The world's first man-made life form: Be afraid?

"Synthetic life" has arrived. It could open the door to much-needed medical advancements...or give terrorists a deadly new weapon

What do these advances mean for science?
(Image credit: Corbis)

In what's being heralded as one of the most monumental scientific accomplishments in decades, researchers at the J. Craig Venter Institute have created an organism with man-made DNA. The "synthetic" bacterium is a result of injecting artificial genetic material into the empty body of a cell. In theory, artificial organisms offer solutions for many serious health and environmental problems, from cancer to oil spills. But critics worry that "playing God" could also have apocalyptic consequences. Is "synthetic life" worth the risk? (Watch an ATN News report about "synthetic life")

Beware of this creature: Constructing synthetic life "has unimaginable potential risks," says Oxford ethics professor Julian Savulescu in the BBC. By "engineering organisms that could never naturally exist," we expose ourselves to possible catastrophes — from bio-weapon terrorism to environmental disasters — so destructive they could wipe out life as we know it.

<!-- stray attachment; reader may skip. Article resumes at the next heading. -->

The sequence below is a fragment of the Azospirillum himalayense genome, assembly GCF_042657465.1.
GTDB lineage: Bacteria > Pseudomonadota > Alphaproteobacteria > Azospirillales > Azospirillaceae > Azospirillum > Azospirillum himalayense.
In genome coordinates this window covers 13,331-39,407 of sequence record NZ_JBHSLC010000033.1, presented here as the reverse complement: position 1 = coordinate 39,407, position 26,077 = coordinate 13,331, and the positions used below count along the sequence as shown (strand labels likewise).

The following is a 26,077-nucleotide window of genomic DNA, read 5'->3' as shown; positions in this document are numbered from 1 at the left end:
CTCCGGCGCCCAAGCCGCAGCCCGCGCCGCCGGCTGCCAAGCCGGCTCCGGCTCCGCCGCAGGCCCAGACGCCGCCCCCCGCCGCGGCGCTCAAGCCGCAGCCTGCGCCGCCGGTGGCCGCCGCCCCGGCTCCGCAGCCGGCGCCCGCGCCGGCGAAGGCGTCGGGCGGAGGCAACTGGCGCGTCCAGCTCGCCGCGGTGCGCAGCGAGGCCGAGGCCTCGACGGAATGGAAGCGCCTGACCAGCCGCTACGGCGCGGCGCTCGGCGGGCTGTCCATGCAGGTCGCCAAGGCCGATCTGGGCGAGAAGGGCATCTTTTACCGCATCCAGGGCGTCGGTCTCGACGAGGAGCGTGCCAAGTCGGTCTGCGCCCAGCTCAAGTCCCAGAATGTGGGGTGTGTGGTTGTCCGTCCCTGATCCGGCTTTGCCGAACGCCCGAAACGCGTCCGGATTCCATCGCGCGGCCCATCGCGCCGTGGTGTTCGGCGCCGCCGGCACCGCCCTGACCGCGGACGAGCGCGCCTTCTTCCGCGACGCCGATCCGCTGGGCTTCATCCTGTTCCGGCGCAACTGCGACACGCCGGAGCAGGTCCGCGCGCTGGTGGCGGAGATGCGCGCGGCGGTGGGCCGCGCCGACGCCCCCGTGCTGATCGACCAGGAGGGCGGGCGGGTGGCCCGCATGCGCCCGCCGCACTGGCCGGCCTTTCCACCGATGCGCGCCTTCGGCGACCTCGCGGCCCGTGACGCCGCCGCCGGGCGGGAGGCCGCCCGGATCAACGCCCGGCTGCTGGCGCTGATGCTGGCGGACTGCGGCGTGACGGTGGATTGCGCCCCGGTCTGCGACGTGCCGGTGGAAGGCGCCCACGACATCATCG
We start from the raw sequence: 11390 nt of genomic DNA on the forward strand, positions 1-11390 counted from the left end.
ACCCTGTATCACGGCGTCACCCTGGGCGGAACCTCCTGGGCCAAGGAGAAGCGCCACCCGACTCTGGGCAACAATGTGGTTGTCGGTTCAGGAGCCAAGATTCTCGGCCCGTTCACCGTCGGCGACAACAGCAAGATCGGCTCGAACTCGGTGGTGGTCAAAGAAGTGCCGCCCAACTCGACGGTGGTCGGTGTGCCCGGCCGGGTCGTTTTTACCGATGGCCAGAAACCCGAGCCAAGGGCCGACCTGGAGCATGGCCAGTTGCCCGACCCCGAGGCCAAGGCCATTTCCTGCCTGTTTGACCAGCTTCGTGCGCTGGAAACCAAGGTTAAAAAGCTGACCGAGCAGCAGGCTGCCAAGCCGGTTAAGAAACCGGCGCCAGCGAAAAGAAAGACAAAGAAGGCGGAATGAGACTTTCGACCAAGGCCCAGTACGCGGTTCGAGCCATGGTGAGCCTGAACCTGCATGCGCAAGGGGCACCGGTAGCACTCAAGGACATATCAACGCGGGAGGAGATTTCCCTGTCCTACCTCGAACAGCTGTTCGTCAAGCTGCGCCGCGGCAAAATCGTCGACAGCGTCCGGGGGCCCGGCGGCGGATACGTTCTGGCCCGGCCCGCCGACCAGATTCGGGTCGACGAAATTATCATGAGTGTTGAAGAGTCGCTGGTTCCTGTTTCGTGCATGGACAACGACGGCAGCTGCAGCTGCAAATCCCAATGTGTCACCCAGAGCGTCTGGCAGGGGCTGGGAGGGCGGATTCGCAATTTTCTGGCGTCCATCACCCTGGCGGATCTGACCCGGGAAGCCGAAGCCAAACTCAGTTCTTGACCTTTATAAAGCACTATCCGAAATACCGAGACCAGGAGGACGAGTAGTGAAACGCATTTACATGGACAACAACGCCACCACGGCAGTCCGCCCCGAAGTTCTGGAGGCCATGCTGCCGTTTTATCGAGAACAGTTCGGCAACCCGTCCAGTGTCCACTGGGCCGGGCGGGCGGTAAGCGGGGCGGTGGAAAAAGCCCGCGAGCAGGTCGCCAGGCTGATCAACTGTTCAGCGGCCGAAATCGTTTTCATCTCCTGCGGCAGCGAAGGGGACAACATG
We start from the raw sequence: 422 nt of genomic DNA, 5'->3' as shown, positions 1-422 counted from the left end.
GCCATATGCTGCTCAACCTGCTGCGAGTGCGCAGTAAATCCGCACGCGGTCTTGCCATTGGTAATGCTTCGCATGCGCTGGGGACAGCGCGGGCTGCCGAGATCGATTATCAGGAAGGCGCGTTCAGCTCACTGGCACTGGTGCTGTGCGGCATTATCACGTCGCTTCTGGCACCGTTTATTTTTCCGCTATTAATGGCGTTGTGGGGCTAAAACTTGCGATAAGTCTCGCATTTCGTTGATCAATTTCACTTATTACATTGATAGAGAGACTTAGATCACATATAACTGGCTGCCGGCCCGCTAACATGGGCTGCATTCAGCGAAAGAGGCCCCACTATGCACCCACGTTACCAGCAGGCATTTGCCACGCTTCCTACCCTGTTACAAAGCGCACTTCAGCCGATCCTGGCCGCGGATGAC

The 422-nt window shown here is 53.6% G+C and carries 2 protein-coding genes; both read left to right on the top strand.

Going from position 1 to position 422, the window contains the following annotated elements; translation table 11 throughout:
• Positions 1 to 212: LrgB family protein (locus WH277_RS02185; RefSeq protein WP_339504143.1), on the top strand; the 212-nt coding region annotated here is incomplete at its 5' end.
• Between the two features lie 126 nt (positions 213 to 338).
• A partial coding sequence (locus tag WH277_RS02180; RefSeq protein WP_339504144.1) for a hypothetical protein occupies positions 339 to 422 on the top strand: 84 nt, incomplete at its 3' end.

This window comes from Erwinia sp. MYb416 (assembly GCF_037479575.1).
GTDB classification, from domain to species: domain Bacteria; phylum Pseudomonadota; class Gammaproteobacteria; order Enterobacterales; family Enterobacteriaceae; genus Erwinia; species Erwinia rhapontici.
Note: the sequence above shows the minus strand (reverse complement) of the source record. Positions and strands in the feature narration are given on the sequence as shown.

"'Artificial life breakthrough announced by scientists"

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Reward outweighs the risk: The worries about synthetic life are entirely "misguided," says Ken MacLeod in the Guardian. Our "biosphere comes up with natural resistance to entirely new organisms every day." And while the threat of bio-terrorism "may be significant," it's "not in principle greater than those posed by natural organisms" that already exist. Besides, the potential is so "great," it trumps whatever theoretical concerns anyone may have.

"Humanity will thank heaven that this creator of synthetic life is playing God"

The scientists need to be accountable: Our newfound ability to create life "to our specifications" has "almost unimaginable promise," says David Ropeik in the Huffington Post. But "far less of that promise will be realized if the people doing this work" simply treat it as race for fame and fortune, and "fail to recognize and address [the public's concerns] about what they are doing."

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